Taking on issues of race, sex, gender, and 'the ethics of identity', this work offers a fresh take on queer theory - one rooted in phenomenology rather than poststructuralism - that seeks to put postnormative thinking at its center. It offers a glimpse of what 'thinking queer' can look like in our 'posthumanist age'.
David Ross Fryer is a Fellow at the Institute for the Study of Race and Social Thought at Temple University and a Scholar in Residence at the University of Pennsylvania. He has written extensively on gender, queer, and race theory along with phenomenology, psychoanalysis, poststructuralism, and ethics.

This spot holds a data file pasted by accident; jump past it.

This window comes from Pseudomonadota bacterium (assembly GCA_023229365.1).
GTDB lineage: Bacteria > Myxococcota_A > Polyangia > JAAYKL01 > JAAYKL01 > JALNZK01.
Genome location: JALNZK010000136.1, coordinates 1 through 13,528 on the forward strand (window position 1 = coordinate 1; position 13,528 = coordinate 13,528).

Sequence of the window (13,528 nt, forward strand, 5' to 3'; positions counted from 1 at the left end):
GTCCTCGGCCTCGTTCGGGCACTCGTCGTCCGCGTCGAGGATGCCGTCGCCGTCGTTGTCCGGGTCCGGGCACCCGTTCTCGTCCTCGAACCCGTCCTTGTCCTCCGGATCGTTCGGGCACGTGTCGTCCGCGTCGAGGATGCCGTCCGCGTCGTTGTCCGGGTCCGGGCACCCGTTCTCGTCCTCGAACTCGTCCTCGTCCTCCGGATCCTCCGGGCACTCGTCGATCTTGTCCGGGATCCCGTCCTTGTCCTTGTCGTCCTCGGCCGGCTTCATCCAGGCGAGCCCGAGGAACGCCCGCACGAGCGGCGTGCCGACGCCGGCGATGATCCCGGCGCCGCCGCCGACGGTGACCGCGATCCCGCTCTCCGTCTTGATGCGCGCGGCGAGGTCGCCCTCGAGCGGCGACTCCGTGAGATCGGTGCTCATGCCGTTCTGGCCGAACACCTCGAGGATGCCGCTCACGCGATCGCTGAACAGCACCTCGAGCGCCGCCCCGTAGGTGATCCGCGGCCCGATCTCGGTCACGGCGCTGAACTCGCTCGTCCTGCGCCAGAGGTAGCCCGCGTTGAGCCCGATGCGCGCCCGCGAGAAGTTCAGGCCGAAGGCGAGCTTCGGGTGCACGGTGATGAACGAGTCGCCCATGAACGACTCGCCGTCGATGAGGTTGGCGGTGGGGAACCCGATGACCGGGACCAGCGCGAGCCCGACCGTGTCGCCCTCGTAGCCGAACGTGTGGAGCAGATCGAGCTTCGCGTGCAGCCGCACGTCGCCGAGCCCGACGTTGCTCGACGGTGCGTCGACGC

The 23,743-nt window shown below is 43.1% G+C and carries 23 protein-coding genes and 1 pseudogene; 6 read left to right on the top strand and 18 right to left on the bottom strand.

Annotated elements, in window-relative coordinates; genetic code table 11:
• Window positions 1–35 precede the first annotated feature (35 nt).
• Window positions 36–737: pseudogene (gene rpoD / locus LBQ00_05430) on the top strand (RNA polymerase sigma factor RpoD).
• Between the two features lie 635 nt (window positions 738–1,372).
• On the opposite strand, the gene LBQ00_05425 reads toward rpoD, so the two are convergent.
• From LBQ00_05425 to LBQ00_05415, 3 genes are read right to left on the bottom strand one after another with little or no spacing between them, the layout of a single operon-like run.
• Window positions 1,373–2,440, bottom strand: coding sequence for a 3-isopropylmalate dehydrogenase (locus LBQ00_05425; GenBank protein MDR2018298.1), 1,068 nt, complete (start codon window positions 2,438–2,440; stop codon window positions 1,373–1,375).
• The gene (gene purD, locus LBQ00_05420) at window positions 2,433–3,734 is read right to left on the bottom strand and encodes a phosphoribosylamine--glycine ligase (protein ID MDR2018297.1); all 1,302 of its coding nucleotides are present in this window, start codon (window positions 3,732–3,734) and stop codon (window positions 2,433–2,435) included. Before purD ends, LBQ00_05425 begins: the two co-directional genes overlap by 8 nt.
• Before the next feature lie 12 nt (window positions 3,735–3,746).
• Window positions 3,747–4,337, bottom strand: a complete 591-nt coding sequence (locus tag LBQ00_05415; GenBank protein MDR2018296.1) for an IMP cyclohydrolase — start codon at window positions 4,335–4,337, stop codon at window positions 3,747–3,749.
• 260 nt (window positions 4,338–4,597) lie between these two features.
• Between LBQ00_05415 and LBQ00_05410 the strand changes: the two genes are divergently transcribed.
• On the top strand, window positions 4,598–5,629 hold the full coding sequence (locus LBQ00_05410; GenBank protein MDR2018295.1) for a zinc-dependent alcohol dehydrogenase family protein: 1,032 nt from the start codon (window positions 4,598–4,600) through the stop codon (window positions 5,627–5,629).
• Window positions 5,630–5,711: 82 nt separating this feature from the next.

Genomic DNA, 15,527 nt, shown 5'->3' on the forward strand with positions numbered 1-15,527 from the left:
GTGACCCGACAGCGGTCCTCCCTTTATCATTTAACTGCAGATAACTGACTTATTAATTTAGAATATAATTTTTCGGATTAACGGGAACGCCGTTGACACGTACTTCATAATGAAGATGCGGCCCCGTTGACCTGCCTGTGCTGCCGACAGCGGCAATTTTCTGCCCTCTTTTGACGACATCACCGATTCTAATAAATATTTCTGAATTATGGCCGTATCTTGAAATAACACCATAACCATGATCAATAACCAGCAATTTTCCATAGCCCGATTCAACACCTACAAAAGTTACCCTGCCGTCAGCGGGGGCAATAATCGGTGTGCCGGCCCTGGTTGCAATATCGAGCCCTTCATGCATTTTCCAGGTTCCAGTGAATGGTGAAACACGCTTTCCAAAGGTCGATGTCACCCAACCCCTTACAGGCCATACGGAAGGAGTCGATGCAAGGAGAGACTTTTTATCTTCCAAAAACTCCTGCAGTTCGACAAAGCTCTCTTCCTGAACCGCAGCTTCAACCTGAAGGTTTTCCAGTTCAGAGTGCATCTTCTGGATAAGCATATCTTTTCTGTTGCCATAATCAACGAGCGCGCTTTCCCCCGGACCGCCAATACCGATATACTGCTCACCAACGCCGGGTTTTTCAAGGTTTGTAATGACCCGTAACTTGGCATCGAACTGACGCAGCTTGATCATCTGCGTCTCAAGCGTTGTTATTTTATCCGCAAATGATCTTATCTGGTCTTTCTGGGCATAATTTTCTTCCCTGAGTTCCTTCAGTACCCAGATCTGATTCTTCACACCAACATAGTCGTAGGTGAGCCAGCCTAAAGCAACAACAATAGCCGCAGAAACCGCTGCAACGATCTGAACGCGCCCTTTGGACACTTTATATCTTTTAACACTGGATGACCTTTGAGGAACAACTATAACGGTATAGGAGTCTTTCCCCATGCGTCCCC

Chapter 1. On the Possibilities of Posthumanism, or How to Think Queer in an Antiblack WorldChapter 2. African American Queer StudiesChapter 3. Toward a Phenomenology of GenderChapter 4. What Levinas and Psychoanalysis Can Teach Each Other, or How to Be a Mensch without Going MeshugahChapter 5. Reading Responsibility in The Hours: Two Accounts of Subjectivity